The echographic signal can be shown in real time in the form of a A-scan line or in the form of a 2D image of the B-scan type. The B-scan images can display sections in the various planes parallel to the direction of propagation of the ultrasound (cf. FIGS. 7 and 8). A 2D image of the C-scan type can also be calculated in order to display sections in the plane perpendicular to the direction of propagation of the ultrasound. The C-scan is able to show sections located at different depths of the whole ocular globe.

The calculation and the reconstruction of the 3D image can be carried out using programmed mathematical functions specific to the ultrasound data to be processed.

Thus, provided the propagation speed of the ultrasound in the structures investigated is known, it is possible to determine morphological characteristics of these structures, especially their thickness and/or their volume.

The processing software of the radiofrequency signal enables a frequency analysis of the digitized and recorded backscattered signals to be made in order to calculate quantitative ultrasound parameters for the purpose of tissue characterization. These parameters are in particular the attenuation coefficient in dB/cm.MHz (decibels/cm.megahertz), the overall attenuation coefficient in dB/cm, the backscatter coefficient in dB/cm.MHz and the overall backscatter coefficient in dB/cm.

These parameters can be estimated locally and their values can be shown in the form of images (parametric images).

It is of course possible to add other algorithms for processing the radiofrequency signal and the image, algorithms which could produce quantitative morphological and/or tissue information capable of characterizing the structures of the eye.

The images obtained by this investigation process, both for an ocular globe and the region of the anterior segment and the posterior segment, have a resolution which is improved by a factor of at least two to three compared with that obtained with conventional echographs and are not limited by the transparency of the media investigated as in particular with conventional optical investigation means (biomicroscopy, angiography) whose quality can be affected by the presence of cataracts and haemorrhages.

By way of example, FIG. 7 illustrates the similarities between a histological image and an echographic image of the macula of a human eye (in vitro), and FIG. 8 illustrates an image of an anterior segment of a rabbit's eye.

The process and the device which enables its implementation, such as those described previously, are not limited to applications in ophthalmology, but they can also find applications in gynaecology and obstetrics, in gastro-enterology and in the field of cardiovascular examinations and examinations by coelioscopy, or in dermatology and more generally in any medium which reflects a usable signal.

In particular, in the field of dermatology, it is possible, using the investigation and display process forming the subject of the invention, to investigate the various thicknesses of tissue forming the skin. Thus, it is possible for example, by processing the signal, to assess the degree of skin hydration, to evaluate healing of a tissue, to localize and investigate a tumour, and finally, more generally, to to open the way to examining a large number of pathologies currently encountered in dermatology.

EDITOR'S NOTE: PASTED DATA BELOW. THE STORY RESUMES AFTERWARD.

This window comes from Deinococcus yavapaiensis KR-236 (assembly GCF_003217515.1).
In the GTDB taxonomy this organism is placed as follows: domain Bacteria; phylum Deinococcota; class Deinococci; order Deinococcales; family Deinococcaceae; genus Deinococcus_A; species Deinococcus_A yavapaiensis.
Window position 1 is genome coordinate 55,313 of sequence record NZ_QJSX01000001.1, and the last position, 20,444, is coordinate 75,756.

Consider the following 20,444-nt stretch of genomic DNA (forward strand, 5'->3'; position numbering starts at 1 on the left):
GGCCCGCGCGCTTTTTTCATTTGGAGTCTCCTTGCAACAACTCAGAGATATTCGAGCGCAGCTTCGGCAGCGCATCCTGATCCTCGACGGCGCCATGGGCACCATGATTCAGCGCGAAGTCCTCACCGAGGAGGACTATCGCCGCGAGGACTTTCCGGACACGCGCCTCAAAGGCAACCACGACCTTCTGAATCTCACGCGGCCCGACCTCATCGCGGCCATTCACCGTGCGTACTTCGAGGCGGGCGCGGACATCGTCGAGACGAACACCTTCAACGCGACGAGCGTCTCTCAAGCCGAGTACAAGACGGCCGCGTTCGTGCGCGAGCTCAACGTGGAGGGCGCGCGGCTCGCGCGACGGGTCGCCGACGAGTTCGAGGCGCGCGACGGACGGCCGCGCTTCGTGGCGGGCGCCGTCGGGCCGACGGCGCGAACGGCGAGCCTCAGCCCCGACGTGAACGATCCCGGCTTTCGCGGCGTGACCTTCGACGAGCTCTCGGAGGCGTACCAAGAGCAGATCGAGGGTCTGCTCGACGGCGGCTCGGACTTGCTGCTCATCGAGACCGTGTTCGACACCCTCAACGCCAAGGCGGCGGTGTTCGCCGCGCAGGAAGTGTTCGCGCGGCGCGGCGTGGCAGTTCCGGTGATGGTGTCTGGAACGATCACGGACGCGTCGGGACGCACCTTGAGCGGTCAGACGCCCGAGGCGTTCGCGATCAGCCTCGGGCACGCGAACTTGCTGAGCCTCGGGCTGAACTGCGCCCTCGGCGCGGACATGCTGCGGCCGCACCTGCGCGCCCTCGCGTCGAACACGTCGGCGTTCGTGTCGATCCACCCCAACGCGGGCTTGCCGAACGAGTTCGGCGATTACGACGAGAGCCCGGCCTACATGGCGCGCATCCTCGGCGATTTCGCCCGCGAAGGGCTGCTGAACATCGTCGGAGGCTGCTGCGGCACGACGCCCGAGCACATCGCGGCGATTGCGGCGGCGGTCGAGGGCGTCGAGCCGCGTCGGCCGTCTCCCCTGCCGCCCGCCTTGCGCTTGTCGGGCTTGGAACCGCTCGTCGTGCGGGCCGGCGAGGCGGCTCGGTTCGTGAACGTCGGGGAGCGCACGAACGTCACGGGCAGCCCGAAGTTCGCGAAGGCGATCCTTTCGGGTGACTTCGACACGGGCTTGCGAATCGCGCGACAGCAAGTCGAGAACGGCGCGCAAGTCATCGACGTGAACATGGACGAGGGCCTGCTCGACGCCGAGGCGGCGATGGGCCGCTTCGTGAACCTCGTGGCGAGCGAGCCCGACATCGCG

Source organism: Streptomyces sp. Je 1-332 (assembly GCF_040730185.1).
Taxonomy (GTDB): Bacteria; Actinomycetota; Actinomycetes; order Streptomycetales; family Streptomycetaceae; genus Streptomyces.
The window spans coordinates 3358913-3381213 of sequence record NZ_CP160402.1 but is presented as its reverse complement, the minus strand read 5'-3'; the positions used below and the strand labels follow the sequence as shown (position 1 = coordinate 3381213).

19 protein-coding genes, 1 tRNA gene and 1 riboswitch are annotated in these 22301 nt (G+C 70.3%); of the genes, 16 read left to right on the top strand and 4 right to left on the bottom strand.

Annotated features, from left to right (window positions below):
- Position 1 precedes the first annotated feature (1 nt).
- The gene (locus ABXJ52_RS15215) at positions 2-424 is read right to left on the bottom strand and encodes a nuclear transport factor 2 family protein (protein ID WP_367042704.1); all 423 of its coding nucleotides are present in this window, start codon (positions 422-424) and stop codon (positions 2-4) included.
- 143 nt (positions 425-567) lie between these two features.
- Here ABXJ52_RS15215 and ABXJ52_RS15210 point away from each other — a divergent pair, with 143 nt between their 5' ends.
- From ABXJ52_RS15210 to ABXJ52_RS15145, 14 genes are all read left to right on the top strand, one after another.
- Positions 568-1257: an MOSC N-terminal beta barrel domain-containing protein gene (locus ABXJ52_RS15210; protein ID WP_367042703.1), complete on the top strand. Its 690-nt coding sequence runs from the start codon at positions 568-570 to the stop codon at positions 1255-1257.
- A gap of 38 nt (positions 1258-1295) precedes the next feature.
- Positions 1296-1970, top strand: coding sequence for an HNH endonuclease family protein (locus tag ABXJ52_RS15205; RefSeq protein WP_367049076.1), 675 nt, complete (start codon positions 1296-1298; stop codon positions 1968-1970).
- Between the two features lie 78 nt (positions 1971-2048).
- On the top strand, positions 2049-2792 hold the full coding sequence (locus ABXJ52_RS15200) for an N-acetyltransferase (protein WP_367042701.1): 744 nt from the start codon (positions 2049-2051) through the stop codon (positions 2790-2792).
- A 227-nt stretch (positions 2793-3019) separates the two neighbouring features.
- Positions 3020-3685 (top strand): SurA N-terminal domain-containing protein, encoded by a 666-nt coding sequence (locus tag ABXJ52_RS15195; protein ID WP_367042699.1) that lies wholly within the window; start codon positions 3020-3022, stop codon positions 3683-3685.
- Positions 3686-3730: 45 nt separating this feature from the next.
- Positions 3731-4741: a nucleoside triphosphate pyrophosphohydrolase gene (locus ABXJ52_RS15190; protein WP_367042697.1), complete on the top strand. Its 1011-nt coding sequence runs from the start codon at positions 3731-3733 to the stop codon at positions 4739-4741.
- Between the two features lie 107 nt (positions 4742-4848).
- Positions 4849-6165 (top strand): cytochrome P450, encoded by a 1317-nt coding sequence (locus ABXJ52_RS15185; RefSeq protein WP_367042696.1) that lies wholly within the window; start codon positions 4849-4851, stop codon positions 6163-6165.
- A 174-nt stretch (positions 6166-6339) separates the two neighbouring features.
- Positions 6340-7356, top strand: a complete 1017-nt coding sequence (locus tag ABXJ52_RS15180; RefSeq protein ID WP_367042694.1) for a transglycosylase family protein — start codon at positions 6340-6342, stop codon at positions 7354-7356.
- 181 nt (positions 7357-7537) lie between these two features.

The focus point or focusing area of the wave beam will be adjusted within a range going from a few tenths of a millimeter to several millimeters and the waveband used will be between 30 and 100 MHz.

It is of course understood that the present invention is not limited to the embodiments described and shown hereinbefore, but that it encompasses all the variants thereof.

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US7291109 *Apr 24, 2006Nov 6, 2007Sarvazyan Armen PInfant hydration monitor
US7931596 *Jul 14, 2003Apr 26, 2011Iscience Interventional CorporationUltrasound interfacing device for tissue imaging
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US8255039Aug 17, 2007Aug 28, 2012Tearscience, Inc.Meibomian gland illuminating and imaging
US8600484 *May 16, 2012Dec 3, 2013Tearscience, Inc.Meibomian gland imaging
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CN101229068BFeb 6, 2008Jun 2, 2010温州医学院眼视光研究院Lentis three-dimensional imaging ultrasonography method
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WO2010039465A2 *Sep 18, 2009Apr 8, 2010Elc Management LlcMethods of measuring human body frequencies or harmonics and treating conditions based on the resonance phenomenon between a product and a human body's frequencies or harmonics
Classifications
U.S. Classification600/445
International ClassificationA61B3/10, A61B8/10
Cooperative ClassificationA61B8/4483, A61B8/10
European ClassificationA61B8/44R, A61B8/10
Legal Events
DateCodeEventDescription
Nov 19, 2013FPExpired due to failure to pay maintenance fee
Effective date: 20130927
Sep 27, 2013LAPSLapse for failure to pay maintenance fees
May 10, 2013REMIMaintenance fee reminder mailed
Feb 27, 2009FPAYFee payment
Year of fee payment: 4
Feb 5, 2001ASAssignment
Owner name: CENTRE NATIONAL DE LA RECHERCHE SCIENTIFIQUE (C.N.
Free format text: ASSIGNMENT OF ASSIGNORS INTEREST;ASSIGNORS:SAIED, AMENA;BERGER, GENEVIEVE;LAUGIER, PASCAL;REEL/FRAME:012386/0277
Effective date: 20000823
Free format text: ASSIGNMENT OF ASSIGNORS INTEREST;ASSIGNORS:SAIED, AMENA /AR;REEL/FRAME:012386/0277